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"I had two days of glory when I was tellin' people what to do. Then Bono came in and that was the end."

-- Larry

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Eulogy: Bono Remembers Joey Ramone

U2's main man pays tribute to one of his seminal influences

Time magazine, April 11, 2001
By: By Bono


When we first formed the band, Adam and I were 16, Edge was 15, and Larry was 14, and we were fans of the Ramones. They kind of stopped the world long enough for bands like U2 and others to get on. It was suddenly the end of Progressive Rock and virtuosity over melody and the end of interminable guitar solos and the rock-band-as-music-school. These were all the things that prevented you from getting on the train when you were a kid if you hadn't been to music college.

At one of our rehearsals, we were visited by a big-shot TV director who was going to give us a break on the national airwaves. We'd been fighting in our garage about how our own songs should end, or start or even what middles they should have when this TV director was coming to see us, so we played him two Ramones songs when he arrived and told him they were ours, and he thought this was amazing. And then when we went on the TV show, we played them two of our own songs, and they didn't notice. So that's our first debt.

This was the best Punk Rock band ever, because they actually invented something. There were great bands like the Stooges and the MC5, but I think that they were still blues bands. The Ramones were actually the beginning of something new. They stood for the idea of making your limitations work for you. In film jargon, they would be "a pure situation." They talked like they walked like they sounded onstage. Everything added up. That takes an extraordinary intelligence to figure out.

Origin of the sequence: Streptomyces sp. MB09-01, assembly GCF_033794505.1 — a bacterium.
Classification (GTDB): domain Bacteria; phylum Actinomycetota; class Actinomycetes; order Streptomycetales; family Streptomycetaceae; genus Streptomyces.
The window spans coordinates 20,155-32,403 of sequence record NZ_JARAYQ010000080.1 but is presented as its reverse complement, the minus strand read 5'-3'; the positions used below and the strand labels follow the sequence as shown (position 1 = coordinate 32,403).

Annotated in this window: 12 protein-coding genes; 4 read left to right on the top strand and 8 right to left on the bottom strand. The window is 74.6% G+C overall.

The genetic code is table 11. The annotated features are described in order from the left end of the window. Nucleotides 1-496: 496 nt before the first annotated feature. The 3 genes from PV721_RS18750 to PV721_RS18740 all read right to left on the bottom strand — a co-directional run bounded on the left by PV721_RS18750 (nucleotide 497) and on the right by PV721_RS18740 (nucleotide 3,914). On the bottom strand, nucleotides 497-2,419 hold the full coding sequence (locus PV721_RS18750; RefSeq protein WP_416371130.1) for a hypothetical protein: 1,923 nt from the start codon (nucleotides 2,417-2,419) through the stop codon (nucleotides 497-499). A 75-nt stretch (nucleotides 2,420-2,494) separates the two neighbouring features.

When I was standing in the State Cinema in Dublin in 1977 listening to Joey sing and realizing that there was nothing else [that] mattered to him, pretty soon nothing else mattered to me. If they remind me of anything now, it's that singular idea. It travels further and deeper than the baggage of possibilities you pick up along the way.

This was a really important moment in the last 25 years, because suddenly imagination was the only obstacle to overcome. Anyone could play those four chords. That's why hip-hop has taken off, because you don't have to be a virtuoso, you just have to have great taste. You have to be able to hear it more than you have to be able to play it. Suddenly, the grasp becomes more important than the reach. Suddenly, a bunch of kids from the north side of Dublin who would never have had a chance to get on the musical merry-go-round watched it stop for just long enough to jump on. We were a band before we could play. We formed our band around an idea of friendship and shared spirit. That was a preposterous notion before the Ramones.

I spoke to Joey a couple of days before he died. He wasn't able to say much, but I just told him that we were thinking about him. He was indomitable to the last minute. A doctor wanted to put a tube down his throat to help with his breathing, and Joey wasn't having any of it because he didn't want his voice affected, because he had some solo gigs coming up. He was fighting it off and fearless. A great spirit.

© Time magazine, 2001. All rights reserved.

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